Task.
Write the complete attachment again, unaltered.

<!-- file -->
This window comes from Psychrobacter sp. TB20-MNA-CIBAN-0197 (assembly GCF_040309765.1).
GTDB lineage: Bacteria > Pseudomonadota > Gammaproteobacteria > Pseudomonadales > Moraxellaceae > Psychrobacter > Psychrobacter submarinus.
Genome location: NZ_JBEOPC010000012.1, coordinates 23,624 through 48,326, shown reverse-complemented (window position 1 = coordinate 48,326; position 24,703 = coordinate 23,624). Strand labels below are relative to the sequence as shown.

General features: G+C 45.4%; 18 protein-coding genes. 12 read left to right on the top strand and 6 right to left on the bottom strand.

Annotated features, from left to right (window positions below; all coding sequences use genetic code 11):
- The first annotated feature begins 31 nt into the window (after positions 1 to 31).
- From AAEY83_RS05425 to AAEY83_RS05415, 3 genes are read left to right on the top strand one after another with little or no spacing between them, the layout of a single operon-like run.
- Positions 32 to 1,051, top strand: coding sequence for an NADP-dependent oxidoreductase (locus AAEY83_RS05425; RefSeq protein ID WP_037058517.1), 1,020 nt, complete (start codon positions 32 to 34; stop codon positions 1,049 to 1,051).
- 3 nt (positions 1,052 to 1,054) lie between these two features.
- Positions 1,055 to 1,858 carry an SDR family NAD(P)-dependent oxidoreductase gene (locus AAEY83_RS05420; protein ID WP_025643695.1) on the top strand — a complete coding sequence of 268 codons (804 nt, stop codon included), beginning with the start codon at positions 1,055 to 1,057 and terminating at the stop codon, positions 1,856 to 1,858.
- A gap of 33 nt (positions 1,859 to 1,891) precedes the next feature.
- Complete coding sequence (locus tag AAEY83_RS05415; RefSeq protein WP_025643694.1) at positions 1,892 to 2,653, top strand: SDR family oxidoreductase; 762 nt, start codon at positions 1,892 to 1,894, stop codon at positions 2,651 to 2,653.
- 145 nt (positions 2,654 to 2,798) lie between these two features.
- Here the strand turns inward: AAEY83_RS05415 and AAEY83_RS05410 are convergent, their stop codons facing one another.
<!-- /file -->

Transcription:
This window comes from Psychrobacter sp. TB20-MNA-CIBAN-0197 (assembly GCF_040309765.1).
GTDB lineage: Bacteria > Pseudomonadota > Gammaproteobacteria > Pseudomonadales > Moraxellaceae > Psychrobacter > Psychrobacter submarinus.
Genome location: NZ_JBEOPC010000012.1, coordinates 23,624 through 48,326, shown reverse-complemented (window position 1 = coordinate 48,326; position 24,703 = coordinate 23,624). Strand labels below are relative to the sequence as shown.

General features: G+C 45.4%; 18 protein-coding genes. 12 read left to right on the top strand and 6 right to left on the bottom strand.

Annotated features, from left to right (window positions below; all coding sequences use genetic code 11):
- The first annotated feature begins 31 nt into the window (after positions 1 to 31).
- From AAEY83_RS05425 to AAEY83_RS05415, 3 genes are read left to right on the top strand one after another with little or no spacing between them, the layout of a single operon-like run.
- Positions 32 to 1,051, top strand: coding sequence for an NADP-dependent oxidoreductase (locus AAEY83_RS05425; RefSeq protein ID WP_037058517.1), 1,020 nt, complete (start codon positions 32 to 34; stop codon positions 1,049 to 1,051).
- 3 nt (positions 1,052 to 1,054) lie between these two features.
- Positions 1,055 to 1,858 carry an SDR family NAD(P)-dependent oxidoreductase gene (locus AAEY83_RS05420; protein ID WP_025643695.1) on the top strand — a complete coding sequence of 268 codons (804 nt, stop codon included), beginning with the start codon at positions 1,055 to 1,057 and terminating at the stop codon, positions 1,856 to 1,858.
- A gap of 33 nt (positions 1,859 to 1,891) precedes the next feature.
- Complete coding sequence (locus tag AAEY83_RS05415; RefSeq protein WP_025643694.1) at positions 1,892 to 2,653, top strand: SDR family oxidoreductase; 762 nt, start codon at positions 1,892 to 1,894, stop codon at positions 2,651 to 2,653.
- 145 nt (positions 2,654 to 2,798) lie between these two features.
- Here the strand turns inward: AAEY83_RS05415 and AAEY83_RS05410 are convergent, their stop codons facing one another.